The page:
Rights To Online Anonymity Given To Sex Offenders

Civil Records

Online Anonymity Given To Sex Offenders

In California, a bill that would remove the rights of a sex offender to have online anonymity while using email, instant messaging and social media, among other sites and service online, has been blocked by a federal judge. Judge Thelton Henderson deems Proposition 35 to be an unconstitutional bill.

The State of California has summarized the bill in question as this:

Sign, Wapello, Iowa. This was put up in reacti...
Sign, Wapello, Iowa. This was put up in reaction to Megan’s Law. (Photo credit: Wikipedia)

Human trafficking fines and prison sentences would be increased and the convicted human traffickers would be required to participate in the sex offenders registry. The registered sex offenders would be required to reveal all activities and identities pertaining to the Internet. It would cost the state and local governments a few million dollars to address the offenses of human trafficking. However, this cost could potentially be offset with the increase in the fines that are dedicated to the victims of the crime.

This bill was passed by a majority vote of 81% in November. However, it was blocked temporarily by the filing of a lawsuit by the ACLU and a few sex offenders.

Speaking of the bill, the ACLU stated that Proposition 35 adds penalties to the sex offenders and puts upon them new restrictions. The example given to back up this claim was that of older crimes that have nothing to do with children or the Internet. The bill would require these offenders to disclose their screen names and their Internet provider’s information. This bill hampers the offenders freedom of anonymous speech online, which infringes upon their First Amendment right to free speech.

The judge who imposed the blockage of the bill stated that while the government has a legitimate purpose in their fight of human trafficking and online sex offenses, they can not regulate a person’s right to speech in this way.

While offenders search for a clear answer of how they can exercise their right to free speech, this issue is not a cut and dry one as the response varies from state to state. In Indiana, it was decided that a social media site ban for sex offenders was lawful. While a similar case in Nebraska was dismissed.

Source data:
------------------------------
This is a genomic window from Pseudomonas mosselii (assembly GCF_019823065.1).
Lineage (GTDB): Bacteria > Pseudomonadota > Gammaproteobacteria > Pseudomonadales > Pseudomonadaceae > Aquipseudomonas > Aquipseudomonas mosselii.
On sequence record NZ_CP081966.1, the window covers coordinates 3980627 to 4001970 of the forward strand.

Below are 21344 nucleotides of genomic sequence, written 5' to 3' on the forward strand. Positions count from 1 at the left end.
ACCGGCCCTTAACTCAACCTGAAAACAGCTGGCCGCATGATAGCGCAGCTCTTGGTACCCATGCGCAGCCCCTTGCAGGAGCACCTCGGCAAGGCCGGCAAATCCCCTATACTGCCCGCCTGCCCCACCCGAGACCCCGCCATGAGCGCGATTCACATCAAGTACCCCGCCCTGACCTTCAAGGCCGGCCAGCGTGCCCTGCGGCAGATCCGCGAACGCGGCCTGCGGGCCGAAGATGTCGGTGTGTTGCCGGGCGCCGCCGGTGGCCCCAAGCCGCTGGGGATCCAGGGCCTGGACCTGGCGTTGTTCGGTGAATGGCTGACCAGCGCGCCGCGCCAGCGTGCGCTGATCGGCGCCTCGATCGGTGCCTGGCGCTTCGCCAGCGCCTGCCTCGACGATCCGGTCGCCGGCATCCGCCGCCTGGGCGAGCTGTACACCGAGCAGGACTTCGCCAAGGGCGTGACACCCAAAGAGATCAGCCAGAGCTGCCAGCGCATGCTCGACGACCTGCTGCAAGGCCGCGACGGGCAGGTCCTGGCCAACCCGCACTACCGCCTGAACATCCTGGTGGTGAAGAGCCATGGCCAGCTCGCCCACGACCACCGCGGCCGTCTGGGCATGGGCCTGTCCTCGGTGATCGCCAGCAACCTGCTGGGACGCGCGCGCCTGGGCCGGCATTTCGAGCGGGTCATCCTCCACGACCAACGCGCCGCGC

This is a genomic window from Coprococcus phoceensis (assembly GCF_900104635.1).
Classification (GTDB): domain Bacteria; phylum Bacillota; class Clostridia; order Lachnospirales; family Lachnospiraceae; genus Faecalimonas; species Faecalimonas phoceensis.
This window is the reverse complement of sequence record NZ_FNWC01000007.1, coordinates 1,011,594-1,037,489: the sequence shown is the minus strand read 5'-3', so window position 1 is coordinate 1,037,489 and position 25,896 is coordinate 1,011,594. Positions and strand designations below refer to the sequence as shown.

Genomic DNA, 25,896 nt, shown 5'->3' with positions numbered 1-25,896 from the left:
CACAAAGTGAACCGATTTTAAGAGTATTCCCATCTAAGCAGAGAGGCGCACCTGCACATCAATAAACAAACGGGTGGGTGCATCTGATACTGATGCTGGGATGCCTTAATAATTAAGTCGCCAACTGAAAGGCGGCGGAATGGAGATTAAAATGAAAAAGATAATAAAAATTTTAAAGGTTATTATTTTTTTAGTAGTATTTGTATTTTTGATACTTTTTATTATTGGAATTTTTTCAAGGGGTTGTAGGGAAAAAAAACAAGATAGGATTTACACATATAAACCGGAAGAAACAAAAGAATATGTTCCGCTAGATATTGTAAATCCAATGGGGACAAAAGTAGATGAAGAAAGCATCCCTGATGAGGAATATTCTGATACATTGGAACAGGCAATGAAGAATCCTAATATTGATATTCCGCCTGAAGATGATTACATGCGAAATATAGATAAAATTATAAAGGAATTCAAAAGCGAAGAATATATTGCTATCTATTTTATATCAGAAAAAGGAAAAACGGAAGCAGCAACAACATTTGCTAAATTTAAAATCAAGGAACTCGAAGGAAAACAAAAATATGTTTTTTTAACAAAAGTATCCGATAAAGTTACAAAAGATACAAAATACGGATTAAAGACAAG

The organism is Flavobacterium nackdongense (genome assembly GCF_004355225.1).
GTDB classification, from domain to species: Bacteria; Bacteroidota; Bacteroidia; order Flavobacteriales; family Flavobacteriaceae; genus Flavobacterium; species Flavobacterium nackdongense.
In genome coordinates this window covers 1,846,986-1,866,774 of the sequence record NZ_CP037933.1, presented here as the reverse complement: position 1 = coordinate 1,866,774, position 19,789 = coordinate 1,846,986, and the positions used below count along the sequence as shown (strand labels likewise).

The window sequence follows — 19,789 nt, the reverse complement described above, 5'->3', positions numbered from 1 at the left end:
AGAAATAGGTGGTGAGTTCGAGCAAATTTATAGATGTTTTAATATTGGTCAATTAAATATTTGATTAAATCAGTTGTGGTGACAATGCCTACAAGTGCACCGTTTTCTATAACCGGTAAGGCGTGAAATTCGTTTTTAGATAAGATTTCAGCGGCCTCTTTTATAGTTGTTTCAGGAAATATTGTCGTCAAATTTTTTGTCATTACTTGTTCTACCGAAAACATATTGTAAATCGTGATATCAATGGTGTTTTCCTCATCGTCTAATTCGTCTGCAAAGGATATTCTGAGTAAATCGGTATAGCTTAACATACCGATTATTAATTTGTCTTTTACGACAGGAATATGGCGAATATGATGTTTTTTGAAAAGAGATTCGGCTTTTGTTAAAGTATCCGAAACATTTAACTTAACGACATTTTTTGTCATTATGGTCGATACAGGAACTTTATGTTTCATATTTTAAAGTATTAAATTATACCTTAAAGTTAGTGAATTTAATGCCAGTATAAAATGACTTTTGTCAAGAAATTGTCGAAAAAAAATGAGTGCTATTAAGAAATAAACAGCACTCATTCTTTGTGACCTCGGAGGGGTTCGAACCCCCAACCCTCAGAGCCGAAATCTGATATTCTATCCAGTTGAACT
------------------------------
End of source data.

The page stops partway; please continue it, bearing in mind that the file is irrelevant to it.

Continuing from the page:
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International Child Abuse Club Busted and Cooked Babies in the News

Casey Anthony has been booked into the Orange ...
Image via Wikipedia

With talk of the Casey Anthony case plastered all over the news and search results, it can be difficult to weed through the drama and find updates on real news concerning cases of child abuse, neglect and murder. Unfortunately, there are definitely more horrifying things going on right now than a drawn-out suspected murder case that everyone is tired of hearing about.

For instance, a sickening case of international child abuse was recently uncovered. As of today, August 3, 2011, a group of at least 72 identified individuals, including 43 from the United States, are being charged for circulating pictures and participating in an online forum used to promote child abuse and rape. The investigation is still ongoing, and it originally targeted 600 private members of this twisted, international child abuse network.

Participants in the network attempted to conceal their identities and locations by using proxy servers – unfortunately, authorities are unable to fully identify some of the participants, and now only have their user names with which to work.

However, it is now known that members were spread across at least 13 different countries, including France, Germany and Switzerland. So far, there have only been 43 arrests made in the United States, and a total of 9 spread across the rest of the 13 countries.

There were different levels of membership to the forum, including a “Super VIP” section that required participants to maintain their status by consistently uploading pictures and other content depicting children they had molested and physically abused. While the thought of such a large-scale child abuse operation is horrifying enough, some of the children posted on the forum were infants.

On a lesser scale, but just as sickening, a California mother is involved in an ongoing trial for allegedly trying to cook her baby in the microwave.

The case was opened in March, and the woman is now scheduled for an August 26 hearing that will determine if she is guilty of murdering her 6-week-old infant in a microwave. Although the proceedings are currently on hold due to lack of evidence, the injuries that killed the infant girl have already been identified as microwave burns.

Civil Records

According Ka Yang’s attorney, Linda Parisi, she may be suffering from psychological problems. In any event, the child was found in the suspect’s home already dead from the burns she sustained. The mother has already been charged with one count of murder due to the intentional and involved torture.

By Jacob Maslow.

Despite having five children, Jacob finds the time to be the editor of Rapid News Network and Marketing Director for a large ecommerce company that sells various items including allergy bedding and the popular Melissa and Doug toys

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